If you ask manufacturers what’s shutting down their supply chains and driving market-wide silicon shortages, 9 out of 10 will point to COVID-19-based factory closures. But parts are delayed for 52 weeks while factories were closed between 2–6 weeks, so what was the real reason? A deeper investigation shows that a growing combination of trends seen in the past, like tight lean raw material inventory management and the bullwhip effect, are largely to blame.
In 2018, something strange began to happen with MLCC capacitors, a commoditized and extremely common type of ceramic capacitor used in most electronics. Prices began to double and triple. The parts couldn’t be found anywhere on the market. Businesses were in shock, and the iPhone X was out of stock quicker than consumers could hit the “buy” button. COVID-19 had never infected anyone at this point, and “social distancing” was practically unheard of. So then, what changed?
The 2018 shortage started with a supply shock, much like the shortage we face today. The automotive industry was moving to add electronics to cars at rates much faster than forecasted, and capacitor capacity couldn’t keep up. In consumer electronics, MLCC use was going up as well. Apple’s new innovative Iphone X had just released to staggeringly high demand while it’s MLCC count jumped up from 500 to 1,000 capacitors per set, greatly increasing the amount of materials needed for production. Capacitor factories require time to set up and require millions of capital investment. When demand skyrocketed, the industry had little to no time to catch up.
Manufacturers focused on lean inventory management, only ordering the necessary quantities of raw materials to meet expected demand with little reserves. This works great in theory, but in times where traditional supply chains are stressed, like the pandemic this year, the problem finds the space to rear its ugly head. In 2018, these factories held inventory positions of only 8 weeks of stock so when lead times went up by a month or two, lines went down. Manufacturers learned a hard truth — a single part valued at less than $0.01 can halt a multimillion dollar product line in its tracks.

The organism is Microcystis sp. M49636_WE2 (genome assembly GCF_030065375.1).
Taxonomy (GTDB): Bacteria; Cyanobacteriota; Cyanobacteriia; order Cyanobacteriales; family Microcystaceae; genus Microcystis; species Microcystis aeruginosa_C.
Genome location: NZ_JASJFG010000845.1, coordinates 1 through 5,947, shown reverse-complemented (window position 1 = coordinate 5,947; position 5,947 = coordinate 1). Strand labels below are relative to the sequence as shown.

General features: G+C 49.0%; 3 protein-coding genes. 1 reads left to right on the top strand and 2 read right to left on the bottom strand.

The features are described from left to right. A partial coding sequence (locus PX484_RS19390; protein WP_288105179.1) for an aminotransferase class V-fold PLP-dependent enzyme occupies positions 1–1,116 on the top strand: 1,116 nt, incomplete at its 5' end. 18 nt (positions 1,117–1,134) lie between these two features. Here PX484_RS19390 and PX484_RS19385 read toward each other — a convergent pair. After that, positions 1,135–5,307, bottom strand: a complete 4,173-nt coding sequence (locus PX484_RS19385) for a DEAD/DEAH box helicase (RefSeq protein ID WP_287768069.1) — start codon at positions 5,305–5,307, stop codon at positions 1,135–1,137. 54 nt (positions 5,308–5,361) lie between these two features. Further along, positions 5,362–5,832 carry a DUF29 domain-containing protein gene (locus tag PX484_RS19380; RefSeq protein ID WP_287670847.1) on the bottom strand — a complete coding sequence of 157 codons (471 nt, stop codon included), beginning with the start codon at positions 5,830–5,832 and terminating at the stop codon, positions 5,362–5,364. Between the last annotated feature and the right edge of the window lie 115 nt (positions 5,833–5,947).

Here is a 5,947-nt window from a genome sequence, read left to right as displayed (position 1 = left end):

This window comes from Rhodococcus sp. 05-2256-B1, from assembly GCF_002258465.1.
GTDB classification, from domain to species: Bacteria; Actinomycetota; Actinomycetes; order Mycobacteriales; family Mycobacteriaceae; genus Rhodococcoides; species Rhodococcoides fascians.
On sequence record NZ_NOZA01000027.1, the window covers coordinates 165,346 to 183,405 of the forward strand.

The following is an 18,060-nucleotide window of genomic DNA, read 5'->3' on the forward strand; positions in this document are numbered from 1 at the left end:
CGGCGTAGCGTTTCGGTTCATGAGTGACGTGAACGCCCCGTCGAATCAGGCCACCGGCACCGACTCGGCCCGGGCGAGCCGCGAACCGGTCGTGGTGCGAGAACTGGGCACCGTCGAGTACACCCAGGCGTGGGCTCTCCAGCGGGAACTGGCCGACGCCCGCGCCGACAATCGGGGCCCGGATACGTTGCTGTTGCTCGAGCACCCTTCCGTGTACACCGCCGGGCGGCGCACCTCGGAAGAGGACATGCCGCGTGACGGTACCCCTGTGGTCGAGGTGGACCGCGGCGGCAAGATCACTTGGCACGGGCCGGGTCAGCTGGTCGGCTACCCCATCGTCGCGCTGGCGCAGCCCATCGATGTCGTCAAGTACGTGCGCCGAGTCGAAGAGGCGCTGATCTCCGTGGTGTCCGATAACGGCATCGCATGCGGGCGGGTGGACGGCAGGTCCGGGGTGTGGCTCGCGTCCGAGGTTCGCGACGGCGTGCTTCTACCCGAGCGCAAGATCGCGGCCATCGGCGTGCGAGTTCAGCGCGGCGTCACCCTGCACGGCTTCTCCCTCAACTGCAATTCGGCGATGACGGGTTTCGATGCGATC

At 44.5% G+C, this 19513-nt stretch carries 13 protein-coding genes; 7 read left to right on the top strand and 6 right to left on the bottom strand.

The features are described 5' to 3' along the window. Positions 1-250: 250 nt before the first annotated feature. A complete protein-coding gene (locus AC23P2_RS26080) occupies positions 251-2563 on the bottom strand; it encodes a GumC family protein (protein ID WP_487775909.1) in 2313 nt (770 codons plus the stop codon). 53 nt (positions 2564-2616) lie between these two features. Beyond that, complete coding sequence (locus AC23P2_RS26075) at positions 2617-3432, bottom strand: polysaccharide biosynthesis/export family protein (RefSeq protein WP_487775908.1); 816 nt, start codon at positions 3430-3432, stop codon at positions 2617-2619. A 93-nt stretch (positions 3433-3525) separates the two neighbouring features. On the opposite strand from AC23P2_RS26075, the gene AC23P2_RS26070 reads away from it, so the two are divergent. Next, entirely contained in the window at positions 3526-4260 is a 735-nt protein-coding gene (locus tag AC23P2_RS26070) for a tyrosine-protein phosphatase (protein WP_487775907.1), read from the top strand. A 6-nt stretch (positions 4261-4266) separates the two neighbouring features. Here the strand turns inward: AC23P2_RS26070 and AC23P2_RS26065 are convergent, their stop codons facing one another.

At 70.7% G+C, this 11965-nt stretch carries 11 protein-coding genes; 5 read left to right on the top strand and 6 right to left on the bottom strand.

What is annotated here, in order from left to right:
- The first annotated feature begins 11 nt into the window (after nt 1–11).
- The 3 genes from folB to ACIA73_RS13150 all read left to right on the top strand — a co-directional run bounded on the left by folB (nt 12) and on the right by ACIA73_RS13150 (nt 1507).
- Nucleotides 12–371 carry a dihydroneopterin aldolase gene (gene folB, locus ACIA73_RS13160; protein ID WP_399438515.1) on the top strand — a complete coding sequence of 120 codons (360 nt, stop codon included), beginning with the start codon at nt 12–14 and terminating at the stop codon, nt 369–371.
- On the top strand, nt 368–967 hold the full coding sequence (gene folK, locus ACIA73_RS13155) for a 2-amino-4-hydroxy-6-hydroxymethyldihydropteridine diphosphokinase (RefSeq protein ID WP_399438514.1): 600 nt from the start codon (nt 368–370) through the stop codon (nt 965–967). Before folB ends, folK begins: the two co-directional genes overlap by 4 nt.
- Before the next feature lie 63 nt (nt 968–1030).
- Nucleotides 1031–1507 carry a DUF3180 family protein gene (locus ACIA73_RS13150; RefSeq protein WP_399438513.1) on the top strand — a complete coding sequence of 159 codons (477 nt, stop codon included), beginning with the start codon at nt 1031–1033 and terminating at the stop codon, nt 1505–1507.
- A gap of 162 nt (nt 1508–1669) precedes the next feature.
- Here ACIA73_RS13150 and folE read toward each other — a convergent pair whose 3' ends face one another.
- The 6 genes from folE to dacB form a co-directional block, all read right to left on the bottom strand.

But that’s not all that happened. Enter the bullwhip effect. Triggered by increasing demand and worried by longer lead times, the electronics industry reacted. Most companies bought up to 10x their typical purchases to stock up. In the case of the MLCC shortage, this dragged supply issues out for 18 months, well beyond the natural timeline to handle the bubble.
Today’s shortage displays the same fundamental DNA. A supply shock due to COVID closures, a lack of resilience due to lean raw material reserves and the bullwhip effect in overdrive. Now the most renowned manufacturers are in trouble. According to Sony’s CFO, the world-famous Playstation 5 will most likely remain in shortage through the end of 2022 due to electronic component planning, leaving a two year gap in profitability for one of the most universally reputable companies around. Even the auto industry is expected to suffer from shortages and will produce 1M fewer cars than was forecasted at the beginning of the year, while concurrently suffering more than $110 billion in revenue.
Lean raw materials inventory management fundamentally fails under supply shocks like the current one. Lean manufacturing puts an unreasonable amount of pressure on suppliers to be flawless in their delivery on short notice. More critically, it assumes that only customer demand for finished goods will vary, not the lead time of parts. Lengthening lead times cause the whole system to crumble under pressure. To add insult to injury, manufacturers are often forced to pursue parts from untrustworthy suppliers to avoid falling short of demand.
Global trends seem to indicate that the variability of raw material lead times will only get worse. Tariffs, increasing China and US tensions and shortening product cycles are all worsening the effect. So is lean raw material inventory management dead?
Lean raw material inventory management needs a facelift to account for risk in the market. Factors like shortage indexes, open market part availability, popularity and criticality of the parts should all be combined to create standard deviations on part lead times similar to how we forecast customer demand. The COVID pandemic has merely revealed the issues with the current inventory management approach, and manufacturers are being forced to improve.
Want to see if your manufacturing network has the scarce parts you need?
San Francisco startup Mobius Materials has found an opportunity for businesses suffering amidst this problem. As the company’s founder Margaret Upshur discovered, manufacturers typically have excess electronic components that can be sold but are not ultimately reducing environmental footprints and increasing profit margins. Mobius is an ever-evolving hub and marketplace for manufacturers to trade their vetted excesses among themselves, and keep track of the status of their valuable components. In other words, even during year-long shortages and turmoil, efficient innovation has allowed for your business’s trash to become another business’s treasure.
Check out more blogs, a custom-built shortage tracker, and our marketplace here; https://app.mobiusmaterials.com/shortage?utm_source=Medium&utm_medium=organic&utm_campaign=wwn
Prices and lead times are at an all time high. Based on Mobius’ market observations, a single part that normally sold at a reasonable price can now be found priced anywhere from 2–8 times its original price.